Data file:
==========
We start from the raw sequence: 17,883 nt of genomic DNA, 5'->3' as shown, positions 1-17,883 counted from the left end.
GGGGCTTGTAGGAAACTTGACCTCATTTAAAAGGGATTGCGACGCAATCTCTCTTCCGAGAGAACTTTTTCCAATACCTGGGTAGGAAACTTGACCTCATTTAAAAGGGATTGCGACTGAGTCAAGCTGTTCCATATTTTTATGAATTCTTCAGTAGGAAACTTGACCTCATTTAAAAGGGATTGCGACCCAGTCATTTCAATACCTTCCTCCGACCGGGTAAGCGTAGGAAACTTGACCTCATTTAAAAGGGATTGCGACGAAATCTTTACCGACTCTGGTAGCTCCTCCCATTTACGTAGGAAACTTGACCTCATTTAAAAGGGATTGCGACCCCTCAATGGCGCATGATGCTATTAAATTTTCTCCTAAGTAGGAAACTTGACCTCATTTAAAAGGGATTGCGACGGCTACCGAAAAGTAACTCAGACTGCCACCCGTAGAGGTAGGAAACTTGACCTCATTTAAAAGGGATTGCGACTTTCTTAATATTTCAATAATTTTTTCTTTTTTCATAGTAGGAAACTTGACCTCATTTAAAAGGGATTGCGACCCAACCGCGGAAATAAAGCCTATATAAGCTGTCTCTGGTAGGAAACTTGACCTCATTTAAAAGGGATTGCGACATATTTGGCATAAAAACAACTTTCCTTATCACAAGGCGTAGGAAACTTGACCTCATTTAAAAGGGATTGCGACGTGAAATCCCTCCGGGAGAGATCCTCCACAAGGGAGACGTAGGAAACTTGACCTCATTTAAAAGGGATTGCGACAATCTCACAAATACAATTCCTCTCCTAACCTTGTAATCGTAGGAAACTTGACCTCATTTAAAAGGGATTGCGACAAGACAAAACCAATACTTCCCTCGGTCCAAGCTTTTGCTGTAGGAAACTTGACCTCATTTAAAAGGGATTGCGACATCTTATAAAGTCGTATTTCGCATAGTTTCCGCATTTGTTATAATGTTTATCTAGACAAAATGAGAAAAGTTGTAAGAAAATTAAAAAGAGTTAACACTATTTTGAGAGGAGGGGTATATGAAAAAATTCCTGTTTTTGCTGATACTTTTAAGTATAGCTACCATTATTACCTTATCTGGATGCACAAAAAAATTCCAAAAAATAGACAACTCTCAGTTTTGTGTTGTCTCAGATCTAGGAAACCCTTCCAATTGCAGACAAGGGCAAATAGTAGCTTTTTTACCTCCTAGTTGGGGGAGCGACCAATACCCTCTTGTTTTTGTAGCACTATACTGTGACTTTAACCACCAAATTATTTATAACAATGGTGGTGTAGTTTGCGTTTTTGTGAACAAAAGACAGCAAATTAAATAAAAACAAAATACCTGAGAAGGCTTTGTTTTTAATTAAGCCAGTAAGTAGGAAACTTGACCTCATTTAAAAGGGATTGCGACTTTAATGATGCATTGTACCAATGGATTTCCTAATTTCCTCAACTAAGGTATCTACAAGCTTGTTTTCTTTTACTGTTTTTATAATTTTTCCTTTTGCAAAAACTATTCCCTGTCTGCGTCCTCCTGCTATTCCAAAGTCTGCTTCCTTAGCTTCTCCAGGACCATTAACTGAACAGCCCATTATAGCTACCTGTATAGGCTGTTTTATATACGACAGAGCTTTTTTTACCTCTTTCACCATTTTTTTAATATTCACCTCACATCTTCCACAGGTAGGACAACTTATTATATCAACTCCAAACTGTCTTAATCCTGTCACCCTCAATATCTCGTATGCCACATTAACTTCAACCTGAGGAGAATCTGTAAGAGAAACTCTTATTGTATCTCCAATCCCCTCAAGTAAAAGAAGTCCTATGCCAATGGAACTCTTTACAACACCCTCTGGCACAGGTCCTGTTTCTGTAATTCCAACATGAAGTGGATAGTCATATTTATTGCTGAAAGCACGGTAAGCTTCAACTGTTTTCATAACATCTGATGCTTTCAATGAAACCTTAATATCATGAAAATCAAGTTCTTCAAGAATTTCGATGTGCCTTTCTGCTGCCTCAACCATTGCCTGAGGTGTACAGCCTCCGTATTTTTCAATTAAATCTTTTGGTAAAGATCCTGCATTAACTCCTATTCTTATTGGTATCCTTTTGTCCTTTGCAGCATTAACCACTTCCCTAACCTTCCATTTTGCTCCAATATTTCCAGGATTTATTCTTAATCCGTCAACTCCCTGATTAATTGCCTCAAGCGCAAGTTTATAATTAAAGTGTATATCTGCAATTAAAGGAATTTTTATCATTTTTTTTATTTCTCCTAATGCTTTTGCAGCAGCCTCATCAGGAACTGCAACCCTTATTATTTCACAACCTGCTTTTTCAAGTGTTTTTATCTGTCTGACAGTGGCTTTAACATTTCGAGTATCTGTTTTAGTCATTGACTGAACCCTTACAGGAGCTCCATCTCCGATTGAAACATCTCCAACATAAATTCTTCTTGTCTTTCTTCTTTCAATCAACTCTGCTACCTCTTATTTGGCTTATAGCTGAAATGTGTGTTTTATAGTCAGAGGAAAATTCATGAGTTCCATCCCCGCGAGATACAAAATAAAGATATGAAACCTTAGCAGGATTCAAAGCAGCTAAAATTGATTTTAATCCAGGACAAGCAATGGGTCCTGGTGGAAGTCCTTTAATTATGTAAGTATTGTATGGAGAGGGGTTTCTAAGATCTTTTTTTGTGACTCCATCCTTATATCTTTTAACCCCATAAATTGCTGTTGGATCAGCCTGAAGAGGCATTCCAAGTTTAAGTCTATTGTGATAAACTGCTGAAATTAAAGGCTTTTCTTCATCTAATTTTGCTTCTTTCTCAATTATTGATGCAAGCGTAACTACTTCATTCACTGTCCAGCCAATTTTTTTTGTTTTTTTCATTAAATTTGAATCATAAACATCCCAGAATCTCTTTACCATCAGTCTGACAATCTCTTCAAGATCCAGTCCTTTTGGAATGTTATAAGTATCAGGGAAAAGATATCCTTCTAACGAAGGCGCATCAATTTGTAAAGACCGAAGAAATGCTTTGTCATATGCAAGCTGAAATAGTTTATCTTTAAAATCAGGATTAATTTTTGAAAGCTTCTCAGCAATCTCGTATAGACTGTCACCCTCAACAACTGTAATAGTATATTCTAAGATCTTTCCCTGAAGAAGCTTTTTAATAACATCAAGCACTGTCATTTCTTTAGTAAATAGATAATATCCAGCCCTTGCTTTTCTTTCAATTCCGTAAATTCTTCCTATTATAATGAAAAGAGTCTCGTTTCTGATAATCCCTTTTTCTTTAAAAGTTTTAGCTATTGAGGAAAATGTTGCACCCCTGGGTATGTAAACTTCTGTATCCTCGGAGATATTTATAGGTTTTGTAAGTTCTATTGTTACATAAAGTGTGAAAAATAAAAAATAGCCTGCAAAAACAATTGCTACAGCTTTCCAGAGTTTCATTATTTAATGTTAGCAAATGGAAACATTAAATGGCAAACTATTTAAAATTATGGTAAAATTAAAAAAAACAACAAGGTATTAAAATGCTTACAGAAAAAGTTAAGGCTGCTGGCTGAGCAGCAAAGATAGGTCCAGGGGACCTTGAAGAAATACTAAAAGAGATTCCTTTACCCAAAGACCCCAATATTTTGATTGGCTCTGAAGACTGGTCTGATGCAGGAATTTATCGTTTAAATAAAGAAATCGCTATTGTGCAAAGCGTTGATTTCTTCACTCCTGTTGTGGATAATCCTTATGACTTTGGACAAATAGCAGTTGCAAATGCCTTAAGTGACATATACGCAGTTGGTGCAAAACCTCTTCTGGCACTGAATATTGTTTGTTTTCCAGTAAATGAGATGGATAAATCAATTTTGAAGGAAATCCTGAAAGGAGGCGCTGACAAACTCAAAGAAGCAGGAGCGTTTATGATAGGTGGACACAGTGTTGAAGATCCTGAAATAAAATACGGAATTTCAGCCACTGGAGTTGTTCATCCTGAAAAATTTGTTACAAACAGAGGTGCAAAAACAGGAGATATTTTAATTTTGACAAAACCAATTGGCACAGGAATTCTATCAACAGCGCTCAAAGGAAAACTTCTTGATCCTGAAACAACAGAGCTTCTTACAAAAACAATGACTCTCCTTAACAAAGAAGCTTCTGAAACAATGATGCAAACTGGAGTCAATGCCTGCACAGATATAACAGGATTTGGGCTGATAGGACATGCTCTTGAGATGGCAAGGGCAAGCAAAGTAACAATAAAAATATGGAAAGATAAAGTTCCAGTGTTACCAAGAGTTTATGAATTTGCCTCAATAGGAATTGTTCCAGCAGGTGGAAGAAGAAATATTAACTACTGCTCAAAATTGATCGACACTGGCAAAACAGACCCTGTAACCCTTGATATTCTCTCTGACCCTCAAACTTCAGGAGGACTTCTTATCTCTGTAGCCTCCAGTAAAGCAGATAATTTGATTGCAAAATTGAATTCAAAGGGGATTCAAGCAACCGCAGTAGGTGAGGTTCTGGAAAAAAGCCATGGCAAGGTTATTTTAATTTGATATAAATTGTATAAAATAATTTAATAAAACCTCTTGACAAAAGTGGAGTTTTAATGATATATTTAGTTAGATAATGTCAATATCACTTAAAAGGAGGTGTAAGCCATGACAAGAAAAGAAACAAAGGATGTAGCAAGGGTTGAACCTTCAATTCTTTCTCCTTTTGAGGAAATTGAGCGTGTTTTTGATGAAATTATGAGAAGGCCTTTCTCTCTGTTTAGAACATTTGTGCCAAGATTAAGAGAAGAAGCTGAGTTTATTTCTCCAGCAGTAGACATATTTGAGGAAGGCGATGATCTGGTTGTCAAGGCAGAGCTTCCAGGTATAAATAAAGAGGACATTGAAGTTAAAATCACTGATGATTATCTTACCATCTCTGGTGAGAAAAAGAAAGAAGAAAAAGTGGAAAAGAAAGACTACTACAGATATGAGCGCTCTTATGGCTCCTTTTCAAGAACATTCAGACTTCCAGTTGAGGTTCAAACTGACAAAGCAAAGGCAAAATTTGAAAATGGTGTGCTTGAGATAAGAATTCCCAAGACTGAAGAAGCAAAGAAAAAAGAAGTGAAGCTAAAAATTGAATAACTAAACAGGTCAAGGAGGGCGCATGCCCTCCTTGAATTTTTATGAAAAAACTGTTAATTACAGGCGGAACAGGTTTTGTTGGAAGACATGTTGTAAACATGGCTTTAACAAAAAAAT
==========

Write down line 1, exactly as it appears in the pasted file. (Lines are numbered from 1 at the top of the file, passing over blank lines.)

We start from the raw sequence: 17,883 nt of genomic DNA, 5'->3' as shown, positions 1-17,883 counted from the left end.